Gen. Cornwallis surrendered his forces at Yorktown to the Continental and French armies on 19 Oct 1781. The news traveled quickly up the North American coast. On 31 October Gen. William Heath, stationed outside New York, described various ways his troops celebrated, including this anecdote:
the company collected had determined to burn Gen. [Benedict] Arnold in effigy for his treachery at West Point; just as they were going to commit the effigy to the flames, one of the company observed that one of Arnold’s legs was wounded when he was fighting bravely for America, that this leg ought not to be burnt, but amputated; in which the whole company agreed, and this leg was taken off and safely laid by.Arnold didn’t have anything to do with Yorktown, of course. But these soldiers apparently wanted to burn something. It was mid-autumn, after all, and that’s when the British had enjoyed their Guy Fawkes bonfires for generations.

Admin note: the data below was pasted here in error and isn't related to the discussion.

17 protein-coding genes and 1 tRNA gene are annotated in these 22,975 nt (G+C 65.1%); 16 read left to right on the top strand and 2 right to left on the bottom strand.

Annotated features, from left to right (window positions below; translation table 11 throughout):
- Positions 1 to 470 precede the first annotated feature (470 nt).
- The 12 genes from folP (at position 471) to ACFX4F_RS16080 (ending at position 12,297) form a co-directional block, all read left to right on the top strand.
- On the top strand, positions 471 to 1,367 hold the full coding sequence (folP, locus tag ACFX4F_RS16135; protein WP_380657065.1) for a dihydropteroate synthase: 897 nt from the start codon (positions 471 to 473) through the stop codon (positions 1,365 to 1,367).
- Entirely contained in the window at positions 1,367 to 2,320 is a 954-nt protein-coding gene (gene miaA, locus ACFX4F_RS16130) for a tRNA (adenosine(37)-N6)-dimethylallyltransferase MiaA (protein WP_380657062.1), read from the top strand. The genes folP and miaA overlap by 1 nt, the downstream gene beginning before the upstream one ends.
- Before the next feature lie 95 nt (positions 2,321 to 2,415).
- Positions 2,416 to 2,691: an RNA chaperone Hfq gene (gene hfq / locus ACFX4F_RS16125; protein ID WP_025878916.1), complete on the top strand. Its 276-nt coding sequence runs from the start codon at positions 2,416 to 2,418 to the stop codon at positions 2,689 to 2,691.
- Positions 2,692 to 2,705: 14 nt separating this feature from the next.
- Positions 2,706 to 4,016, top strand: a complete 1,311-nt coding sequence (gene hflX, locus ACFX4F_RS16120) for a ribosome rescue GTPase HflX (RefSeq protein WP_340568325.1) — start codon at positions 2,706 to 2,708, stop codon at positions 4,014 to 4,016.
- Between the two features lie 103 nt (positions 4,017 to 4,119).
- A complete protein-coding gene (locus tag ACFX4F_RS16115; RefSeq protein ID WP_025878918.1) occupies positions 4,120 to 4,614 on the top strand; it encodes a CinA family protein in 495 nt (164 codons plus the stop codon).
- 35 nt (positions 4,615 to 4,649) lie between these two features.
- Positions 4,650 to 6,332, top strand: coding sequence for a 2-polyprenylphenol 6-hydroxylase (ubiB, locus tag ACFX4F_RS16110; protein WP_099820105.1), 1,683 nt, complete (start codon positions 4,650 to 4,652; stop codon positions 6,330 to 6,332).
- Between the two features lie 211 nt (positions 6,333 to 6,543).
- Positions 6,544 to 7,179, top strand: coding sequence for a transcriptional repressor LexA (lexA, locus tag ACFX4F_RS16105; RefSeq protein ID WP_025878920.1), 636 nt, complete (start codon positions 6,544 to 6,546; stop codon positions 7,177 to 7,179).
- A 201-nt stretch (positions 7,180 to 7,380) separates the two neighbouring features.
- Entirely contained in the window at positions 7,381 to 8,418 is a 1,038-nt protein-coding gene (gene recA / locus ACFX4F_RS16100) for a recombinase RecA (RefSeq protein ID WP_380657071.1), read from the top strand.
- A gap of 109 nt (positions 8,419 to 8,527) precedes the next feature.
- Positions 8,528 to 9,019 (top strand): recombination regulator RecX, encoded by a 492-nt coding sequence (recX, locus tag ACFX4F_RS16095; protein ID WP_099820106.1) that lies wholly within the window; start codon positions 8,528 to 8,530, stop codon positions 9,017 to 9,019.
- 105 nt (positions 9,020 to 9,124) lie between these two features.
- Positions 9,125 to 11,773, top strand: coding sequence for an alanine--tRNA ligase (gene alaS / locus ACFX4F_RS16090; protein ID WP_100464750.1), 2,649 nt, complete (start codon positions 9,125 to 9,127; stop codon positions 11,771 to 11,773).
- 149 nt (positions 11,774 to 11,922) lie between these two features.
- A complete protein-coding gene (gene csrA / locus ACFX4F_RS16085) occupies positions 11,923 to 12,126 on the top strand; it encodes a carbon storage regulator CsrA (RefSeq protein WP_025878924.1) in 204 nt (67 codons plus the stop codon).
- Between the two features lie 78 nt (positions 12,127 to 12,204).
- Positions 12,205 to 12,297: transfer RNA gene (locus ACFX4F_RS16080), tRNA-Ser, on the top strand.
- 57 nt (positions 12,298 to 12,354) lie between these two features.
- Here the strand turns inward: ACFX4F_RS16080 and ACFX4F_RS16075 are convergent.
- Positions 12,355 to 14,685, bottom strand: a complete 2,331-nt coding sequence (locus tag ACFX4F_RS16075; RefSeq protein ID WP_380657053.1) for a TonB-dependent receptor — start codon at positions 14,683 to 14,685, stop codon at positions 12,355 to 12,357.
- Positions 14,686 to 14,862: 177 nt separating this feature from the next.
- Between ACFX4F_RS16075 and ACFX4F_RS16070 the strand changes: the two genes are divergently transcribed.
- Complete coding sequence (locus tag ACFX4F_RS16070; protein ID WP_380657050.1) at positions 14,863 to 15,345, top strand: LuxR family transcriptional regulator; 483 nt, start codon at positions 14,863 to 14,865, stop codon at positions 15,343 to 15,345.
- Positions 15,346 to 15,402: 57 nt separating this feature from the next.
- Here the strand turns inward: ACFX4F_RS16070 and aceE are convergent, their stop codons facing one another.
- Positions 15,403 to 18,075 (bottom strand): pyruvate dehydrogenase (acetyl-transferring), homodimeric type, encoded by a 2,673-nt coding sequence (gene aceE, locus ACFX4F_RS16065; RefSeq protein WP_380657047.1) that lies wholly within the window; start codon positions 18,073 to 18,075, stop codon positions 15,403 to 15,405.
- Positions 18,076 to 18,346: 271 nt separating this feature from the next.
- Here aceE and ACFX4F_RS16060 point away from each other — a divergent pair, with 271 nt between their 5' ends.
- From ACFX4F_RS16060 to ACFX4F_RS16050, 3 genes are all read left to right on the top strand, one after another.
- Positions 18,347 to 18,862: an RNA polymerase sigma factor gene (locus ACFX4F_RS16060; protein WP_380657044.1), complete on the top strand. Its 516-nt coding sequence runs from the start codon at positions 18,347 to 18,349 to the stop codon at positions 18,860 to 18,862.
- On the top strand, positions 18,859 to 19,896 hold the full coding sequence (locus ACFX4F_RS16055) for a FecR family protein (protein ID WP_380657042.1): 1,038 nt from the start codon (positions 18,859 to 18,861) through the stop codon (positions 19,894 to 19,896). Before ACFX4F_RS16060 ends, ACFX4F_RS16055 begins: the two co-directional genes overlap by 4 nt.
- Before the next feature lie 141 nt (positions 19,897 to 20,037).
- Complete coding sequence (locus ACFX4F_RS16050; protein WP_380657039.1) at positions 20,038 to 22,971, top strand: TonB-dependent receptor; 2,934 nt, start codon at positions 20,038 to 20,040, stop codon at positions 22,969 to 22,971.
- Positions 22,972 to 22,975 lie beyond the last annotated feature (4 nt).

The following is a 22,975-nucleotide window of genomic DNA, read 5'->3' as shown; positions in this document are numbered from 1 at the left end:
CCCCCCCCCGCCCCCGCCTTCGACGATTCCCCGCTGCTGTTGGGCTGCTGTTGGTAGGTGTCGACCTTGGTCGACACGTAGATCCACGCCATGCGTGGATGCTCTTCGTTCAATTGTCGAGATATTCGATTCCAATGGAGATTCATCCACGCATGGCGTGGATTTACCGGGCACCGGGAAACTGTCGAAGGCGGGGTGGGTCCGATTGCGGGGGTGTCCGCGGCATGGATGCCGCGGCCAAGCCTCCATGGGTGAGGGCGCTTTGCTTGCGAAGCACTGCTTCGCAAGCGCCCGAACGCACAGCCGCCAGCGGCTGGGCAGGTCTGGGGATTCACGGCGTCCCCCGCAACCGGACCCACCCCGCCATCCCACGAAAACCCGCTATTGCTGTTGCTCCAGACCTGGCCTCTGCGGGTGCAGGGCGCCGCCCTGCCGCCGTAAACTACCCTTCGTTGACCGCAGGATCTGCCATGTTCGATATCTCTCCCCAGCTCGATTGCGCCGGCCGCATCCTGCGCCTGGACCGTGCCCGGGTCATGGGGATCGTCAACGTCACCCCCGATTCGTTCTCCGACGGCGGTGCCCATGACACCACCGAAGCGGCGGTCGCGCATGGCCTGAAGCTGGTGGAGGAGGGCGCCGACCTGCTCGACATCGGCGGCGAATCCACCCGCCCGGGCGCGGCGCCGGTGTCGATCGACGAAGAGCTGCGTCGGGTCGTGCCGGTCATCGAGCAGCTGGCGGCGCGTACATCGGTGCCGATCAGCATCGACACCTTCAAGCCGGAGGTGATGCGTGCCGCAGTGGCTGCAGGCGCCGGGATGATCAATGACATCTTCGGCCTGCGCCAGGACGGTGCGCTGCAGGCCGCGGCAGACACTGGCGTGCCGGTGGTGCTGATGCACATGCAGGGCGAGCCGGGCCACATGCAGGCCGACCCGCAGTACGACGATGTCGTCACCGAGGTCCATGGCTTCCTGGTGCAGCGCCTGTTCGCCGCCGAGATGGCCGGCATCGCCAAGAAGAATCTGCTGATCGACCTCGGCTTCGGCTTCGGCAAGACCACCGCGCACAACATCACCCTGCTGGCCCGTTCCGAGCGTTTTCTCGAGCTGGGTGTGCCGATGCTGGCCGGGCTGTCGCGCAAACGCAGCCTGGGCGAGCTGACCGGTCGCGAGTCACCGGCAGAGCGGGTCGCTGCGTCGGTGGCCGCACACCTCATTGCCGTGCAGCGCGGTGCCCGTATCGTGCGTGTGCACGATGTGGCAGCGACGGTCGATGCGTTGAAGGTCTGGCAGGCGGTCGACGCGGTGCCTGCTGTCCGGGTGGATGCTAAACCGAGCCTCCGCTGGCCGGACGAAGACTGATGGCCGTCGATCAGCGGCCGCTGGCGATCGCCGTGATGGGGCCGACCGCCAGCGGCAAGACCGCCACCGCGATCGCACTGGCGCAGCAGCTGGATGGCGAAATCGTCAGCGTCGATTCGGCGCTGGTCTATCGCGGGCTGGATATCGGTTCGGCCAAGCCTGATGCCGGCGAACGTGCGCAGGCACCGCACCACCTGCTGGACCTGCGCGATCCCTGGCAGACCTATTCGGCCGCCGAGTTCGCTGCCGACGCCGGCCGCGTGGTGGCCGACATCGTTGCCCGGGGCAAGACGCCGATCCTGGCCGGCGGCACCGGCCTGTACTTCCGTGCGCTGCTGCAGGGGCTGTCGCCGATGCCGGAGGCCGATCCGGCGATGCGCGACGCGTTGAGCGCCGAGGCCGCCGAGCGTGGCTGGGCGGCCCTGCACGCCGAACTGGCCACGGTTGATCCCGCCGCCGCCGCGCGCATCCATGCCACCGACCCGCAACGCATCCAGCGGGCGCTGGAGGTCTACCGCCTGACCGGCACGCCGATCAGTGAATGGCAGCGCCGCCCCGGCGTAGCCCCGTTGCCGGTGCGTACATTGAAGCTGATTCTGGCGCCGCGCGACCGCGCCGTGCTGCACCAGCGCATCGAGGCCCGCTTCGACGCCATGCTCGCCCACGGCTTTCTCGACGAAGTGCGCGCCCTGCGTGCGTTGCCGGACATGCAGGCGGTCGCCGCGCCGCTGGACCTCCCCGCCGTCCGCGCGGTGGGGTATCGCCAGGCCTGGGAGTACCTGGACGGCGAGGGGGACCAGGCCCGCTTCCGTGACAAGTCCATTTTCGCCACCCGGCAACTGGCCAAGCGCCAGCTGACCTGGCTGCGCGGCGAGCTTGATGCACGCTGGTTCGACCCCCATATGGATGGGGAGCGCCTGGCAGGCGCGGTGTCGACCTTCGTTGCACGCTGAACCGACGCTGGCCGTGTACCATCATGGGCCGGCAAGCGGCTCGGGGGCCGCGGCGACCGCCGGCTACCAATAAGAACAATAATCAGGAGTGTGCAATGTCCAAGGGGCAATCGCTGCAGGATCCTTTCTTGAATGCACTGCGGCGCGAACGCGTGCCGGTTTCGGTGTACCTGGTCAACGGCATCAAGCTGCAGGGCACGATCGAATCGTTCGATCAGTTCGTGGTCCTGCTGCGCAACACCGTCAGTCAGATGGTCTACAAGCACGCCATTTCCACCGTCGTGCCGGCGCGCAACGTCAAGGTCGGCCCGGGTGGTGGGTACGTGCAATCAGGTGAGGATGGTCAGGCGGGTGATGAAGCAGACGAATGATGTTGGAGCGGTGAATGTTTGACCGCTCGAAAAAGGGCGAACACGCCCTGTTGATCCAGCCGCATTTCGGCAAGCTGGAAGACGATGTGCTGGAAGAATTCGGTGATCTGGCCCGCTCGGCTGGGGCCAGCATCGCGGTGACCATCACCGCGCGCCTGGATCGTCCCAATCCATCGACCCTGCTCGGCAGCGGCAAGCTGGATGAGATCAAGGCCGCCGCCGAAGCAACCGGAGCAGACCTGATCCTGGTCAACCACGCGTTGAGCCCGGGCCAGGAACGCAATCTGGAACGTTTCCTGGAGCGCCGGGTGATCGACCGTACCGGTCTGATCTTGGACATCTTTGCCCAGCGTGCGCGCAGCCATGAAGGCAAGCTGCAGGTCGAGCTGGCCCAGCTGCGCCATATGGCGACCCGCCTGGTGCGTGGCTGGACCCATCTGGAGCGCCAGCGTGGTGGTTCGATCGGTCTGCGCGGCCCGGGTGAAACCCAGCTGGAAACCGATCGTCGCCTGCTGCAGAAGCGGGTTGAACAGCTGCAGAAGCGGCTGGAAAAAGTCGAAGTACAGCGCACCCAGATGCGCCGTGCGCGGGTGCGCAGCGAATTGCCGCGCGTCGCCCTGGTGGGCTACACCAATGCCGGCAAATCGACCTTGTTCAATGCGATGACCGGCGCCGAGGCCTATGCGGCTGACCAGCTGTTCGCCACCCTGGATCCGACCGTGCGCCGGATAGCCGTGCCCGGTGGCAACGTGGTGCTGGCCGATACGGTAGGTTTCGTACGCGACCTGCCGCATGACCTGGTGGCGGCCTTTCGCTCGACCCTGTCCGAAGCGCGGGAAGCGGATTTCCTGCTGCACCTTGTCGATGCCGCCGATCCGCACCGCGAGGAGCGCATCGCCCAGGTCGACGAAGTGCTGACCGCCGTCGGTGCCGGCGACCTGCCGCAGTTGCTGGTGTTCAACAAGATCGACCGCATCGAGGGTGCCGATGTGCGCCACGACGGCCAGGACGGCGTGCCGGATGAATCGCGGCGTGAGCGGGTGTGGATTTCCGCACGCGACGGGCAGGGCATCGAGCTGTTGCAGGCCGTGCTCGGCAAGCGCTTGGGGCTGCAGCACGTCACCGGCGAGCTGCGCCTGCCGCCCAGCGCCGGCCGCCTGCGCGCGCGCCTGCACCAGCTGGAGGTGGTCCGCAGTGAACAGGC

It was probably just a coincidence of when the Yorktown news arrived that this New York bonfire took place on 31 October. However, that celebration was a forerunner of how several of the British Empire’s 5th of November traditions eventually shifted to Halloween in America. The Bostonian Society’s online exhibit traces more of the shift.
In 1887, acting on impulses similar to Heath’s soldiers, the Saratoga Monument Association erected a monument to the leg where Arnold had been badly wounded in battle before he defected to the British.